0
$\begingroup$

How do I show that considering the preference relation $\succsim$, then $\succ$ is not complete?

I tried the following (which I don't know if it's right) but I'd also like to know if it's possible to generalize and say that $\succ$ will never be complete.

Suppose $X = \{a,b\}$ with preference relation $\{ a \succsim a, a \succsim b, b \succsim b\}$. Then, we $\succ$ can't be a complete relation on $X$ because neither $b \succsim a$ nor $b \not{\succsim} a$ are in $X$ and therefore it's impossible to conclude that either $a \succ b$ or $b \succ a$ is true.

$\endgroup$
1
  • $\begingroup$ Thanks for the input! Is there a set $X$ such that $\succ$ is complete on it? For instance, would $X = \{a,b\}$ with preferences $\{ a \succsim a, a \succsim b, b \succsim b, b \not{\succsim} a\}$ be a valid set for which $\succ$ is complete? $\endgroup$ – Pedro Cunha May 13 '20 at 1:04
1
$\begingroup$

Your counterexample looks correct.

But an even simpler example would be $X=\{a\}$. We have $a \succsim a$, so $a \not \succ a$.


More generally, we usually define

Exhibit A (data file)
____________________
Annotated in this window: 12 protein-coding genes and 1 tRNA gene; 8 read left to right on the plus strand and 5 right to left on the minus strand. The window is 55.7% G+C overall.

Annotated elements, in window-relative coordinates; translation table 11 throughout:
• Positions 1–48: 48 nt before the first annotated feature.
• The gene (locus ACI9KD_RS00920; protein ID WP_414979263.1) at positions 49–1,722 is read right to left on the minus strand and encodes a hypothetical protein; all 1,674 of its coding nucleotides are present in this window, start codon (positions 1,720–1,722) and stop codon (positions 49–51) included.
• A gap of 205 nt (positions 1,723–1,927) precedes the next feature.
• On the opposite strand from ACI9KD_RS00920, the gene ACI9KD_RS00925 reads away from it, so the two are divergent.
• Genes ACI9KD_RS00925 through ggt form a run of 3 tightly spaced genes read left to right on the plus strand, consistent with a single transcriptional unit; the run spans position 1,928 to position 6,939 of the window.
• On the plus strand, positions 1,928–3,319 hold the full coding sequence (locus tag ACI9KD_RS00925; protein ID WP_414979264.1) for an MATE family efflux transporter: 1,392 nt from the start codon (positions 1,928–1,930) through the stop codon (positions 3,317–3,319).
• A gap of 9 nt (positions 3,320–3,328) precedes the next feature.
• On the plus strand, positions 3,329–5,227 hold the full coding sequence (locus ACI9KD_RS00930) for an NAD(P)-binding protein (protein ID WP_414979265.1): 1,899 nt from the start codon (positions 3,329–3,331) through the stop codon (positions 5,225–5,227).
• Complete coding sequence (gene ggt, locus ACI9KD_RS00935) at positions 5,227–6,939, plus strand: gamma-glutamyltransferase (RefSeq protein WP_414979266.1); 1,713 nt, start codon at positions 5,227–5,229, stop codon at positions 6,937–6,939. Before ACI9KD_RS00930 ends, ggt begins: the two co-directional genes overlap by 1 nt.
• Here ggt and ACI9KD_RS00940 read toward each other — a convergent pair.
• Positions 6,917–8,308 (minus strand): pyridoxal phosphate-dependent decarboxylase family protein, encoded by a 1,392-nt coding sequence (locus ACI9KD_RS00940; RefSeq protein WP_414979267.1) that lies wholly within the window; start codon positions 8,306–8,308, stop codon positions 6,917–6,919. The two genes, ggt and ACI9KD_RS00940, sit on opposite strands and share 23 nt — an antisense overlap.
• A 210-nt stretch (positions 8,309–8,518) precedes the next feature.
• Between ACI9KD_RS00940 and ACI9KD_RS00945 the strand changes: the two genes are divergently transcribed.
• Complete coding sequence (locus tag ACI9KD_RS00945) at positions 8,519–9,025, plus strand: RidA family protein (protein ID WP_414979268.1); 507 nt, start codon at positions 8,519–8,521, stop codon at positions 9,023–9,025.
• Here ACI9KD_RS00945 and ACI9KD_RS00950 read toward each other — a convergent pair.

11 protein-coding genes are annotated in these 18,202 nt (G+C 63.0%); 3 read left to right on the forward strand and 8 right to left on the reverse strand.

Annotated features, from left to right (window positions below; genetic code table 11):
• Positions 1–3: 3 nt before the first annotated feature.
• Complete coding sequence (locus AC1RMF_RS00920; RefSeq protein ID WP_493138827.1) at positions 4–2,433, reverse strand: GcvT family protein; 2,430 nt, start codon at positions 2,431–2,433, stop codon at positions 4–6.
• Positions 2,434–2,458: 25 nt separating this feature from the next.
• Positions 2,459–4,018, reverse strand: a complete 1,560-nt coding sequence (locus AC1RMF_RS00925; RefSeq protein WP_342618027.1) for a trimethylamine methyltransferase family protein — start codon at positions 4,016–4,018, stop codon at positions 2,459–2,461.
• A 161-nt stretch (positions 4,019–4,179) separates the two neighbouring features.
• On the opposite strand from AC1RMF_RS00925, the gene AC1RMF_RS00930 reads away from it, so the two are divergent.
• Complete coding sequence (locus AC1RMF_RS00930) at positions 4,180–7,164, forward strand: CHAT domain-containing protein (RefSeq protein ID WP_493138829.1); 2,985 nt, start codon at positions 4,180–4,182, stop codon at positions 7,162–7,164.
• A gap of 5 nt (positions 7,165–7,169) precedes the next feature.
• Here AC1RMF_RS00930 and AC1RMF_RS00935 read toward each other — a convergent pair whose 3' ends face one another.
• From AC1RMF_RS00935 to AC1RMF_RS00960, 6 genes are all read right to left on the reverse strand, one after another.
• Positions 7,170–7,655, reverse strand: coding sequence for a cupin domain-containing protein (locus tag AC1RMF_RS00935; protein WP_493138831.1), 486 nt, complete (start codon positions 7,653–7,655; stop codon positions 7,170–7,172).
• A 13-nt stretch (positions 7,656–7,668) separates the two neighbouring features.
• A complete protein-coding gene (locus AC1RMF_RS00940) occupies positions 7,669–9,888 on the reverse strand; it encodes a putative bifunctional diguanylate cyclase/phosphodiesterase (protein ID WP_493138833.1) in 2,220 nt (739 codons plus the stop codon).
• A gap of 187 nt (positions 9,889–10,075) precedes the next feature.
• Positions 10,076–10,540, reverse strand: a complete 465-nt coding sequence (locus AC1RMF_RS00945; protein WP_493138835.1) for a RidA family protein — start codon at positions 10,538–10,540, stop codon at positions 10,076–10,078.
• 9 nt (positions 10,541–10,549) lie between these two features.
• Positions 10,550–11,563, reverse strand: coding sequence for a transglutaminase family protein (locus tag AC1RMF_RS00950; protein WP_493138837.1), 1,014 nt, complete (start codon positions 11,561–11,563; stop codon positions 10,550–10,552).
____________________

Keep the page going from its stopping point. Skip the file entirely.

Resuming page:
1. $\succsim$ to be reflexive (i.e. $a \succsim a$ for all $a$); and
  2. $\succ$ by $a \succ b$ if $a \succsim b$ and $b \not \succsim a$.

By the above definitions, $\succ$ cannot be complete on any non-empty set $X$ because for any $a\in X$, we have $a \not \succ a$.

$\endgroup$
2
  • $\begingroup$ Oh, I think I see the flaw in my reasoning. I was thinking that merely having $a \succ b$ to mean the set would be complete. By the definition of completeness, $\forall x,y \in X$ either $x \succ y, y \succ x$ or both, right? So I should check that the definition of $\succ$ holds for each element of the set and not for each pair in the set. Is that correct? $\endgroup$ – Pedro Cunha May 13 '20 at 1:17
  • 1
    $\begingroup$ You should check $x \sim y$ for both $x=y$ and $x\neq y$. $\endgroup$ – user18 May 13 '20 at 1:24

Your Answer

By clicking “Post Your Answer”, you agree to our terms of service, privacy policy and cookie policy

Not the answer you're looking for? Browse other questions tagged or ask your own question.